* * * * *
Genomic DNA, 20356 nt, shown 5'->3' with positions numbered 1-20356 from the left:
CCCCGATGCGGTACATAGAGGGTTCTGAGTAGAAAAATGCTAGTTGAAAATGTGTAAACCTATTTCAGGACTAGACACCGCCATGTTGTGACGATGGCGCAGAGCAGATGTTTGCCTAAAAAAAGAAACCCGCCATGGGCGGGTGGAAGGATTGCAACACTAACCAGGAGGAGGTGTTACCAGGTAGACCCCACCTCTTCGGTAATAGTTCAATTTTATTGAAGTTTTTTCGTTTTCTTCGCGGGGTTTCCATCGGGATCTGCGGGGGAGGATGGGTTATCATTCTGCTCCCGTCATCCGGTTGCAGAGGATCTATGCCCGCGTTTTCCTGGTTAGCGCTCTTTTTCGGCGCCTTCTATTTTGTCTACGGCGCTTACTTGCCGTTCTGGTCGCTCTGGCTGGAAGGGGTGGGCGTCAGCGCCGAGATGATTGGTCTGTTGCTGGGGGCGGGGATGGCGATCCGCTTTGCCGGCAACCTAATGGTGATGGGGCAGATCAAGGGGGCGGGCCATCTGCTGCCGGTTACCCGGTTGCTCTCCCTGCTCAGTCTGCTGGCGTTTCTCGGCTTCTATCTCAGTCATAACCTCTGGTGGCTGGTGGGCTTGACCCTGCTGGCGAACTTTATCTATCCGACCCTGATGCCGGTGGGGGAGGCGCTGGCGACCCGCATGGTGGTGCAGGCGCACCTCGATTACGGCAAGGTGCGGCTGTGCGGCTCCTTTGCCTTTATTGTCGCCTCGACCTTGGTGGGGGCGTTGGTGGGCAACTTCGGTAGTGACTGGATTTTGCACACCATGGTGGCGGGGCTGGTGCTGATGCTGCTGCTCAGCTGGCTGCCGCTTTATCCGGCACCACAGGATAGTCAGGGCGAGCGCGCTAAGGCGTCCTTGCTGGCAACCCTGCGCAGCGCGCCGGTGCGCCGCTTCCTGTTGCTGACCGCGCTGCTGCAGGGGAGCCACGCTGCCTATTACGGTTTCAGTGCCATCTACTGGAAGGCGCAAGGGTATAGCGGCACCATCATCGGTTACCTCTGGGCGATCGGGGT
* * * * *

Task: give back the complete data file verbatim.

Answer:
Genomic DNA, 20356 nt, shown 5'->3' with positions numbered 1-20356 from the left:
CCCCGATGCGGTACATAGAGGGTTCTGAGTAGAAAAATGCTAGTTGAAAATGTGTAAACCTATTTCAGGACTAGACACCGCCATGTTGTGACGATGGCGCAGAGCAGATGTTTGCCTAAAAAAAGAAACCCGCCATGGGCGGGTGGAAGGATTGCAACACTAACCAGGAGGAGGTGTTACCAGGTAGACCCCACCTCTTCGGTAATAGTTCAATTTTATTGAAGTTTTTTCGTTTTCTTCGCGGGGTTTCCATCGGGATCTGCGGGGGAGGATGGGTTATCATTCTGCTCCCGTCATCCGGTTGCAGAGGATCTATGCCCGCGTTTTCCTGGTTAGCGCTCTTTTTCGGCGCCTTCTATTTTGTCTACGGCGCTTACTTGCCGTTCTGGTCGCTCTGGCTGGAAGGGGTGGGCGTCAGCGCCGAGATGATTGGTCTGTTGCTGGGGGCGGGGATGGCGATCCGCTTTGCCGGCAACCTAATGGTGATGGGGCAGATCAAGGGGGCGGGCCATCTGCTGCCGGTTACCCGGTTGCTCTCCCTGCTCAGTCTGCTGGCGTTTCTCGGCTTCTATCTCAGTCATAACCTCTGGTGGCTGGTGGGCTTGACCCTGCTGGCGAACTTTATCTATCCGACCCTGATGCCGGTGGGGGAGGCGCTGGCGACCCGCATGGTGGTGCAGGCGCACCTCGATTACGGCAAGGTGCGGCTGTGCGGCTCCTTTGCCTTTATTGTCGCCTCGACCTTGGTGGGGGCGTTGGTGGGCAACTTCGGTAGTGACTGGATTTTGCACACCATGGTGGCGGGGCTGGTGCTGATGCTGCTGCTCAGCTGGCTGCCGCTTTATCCGGCACCACAGGATAGTCAGGGCGAGCGCGCTAAGGCGTCCTTGCTGGCAACCCTGCGCAGCGCGCCGGTGCGCCGCTTCCTGTTGCTGACCGCGCTGCTGCAGGGGAGCCACGCTGCCTATTACGGTTTCAGTGCCATCTACTGGAAGGCGCAAGGGTATAGCGGCACCATCATCGGTTACCTCTGGGCGATCGGGGT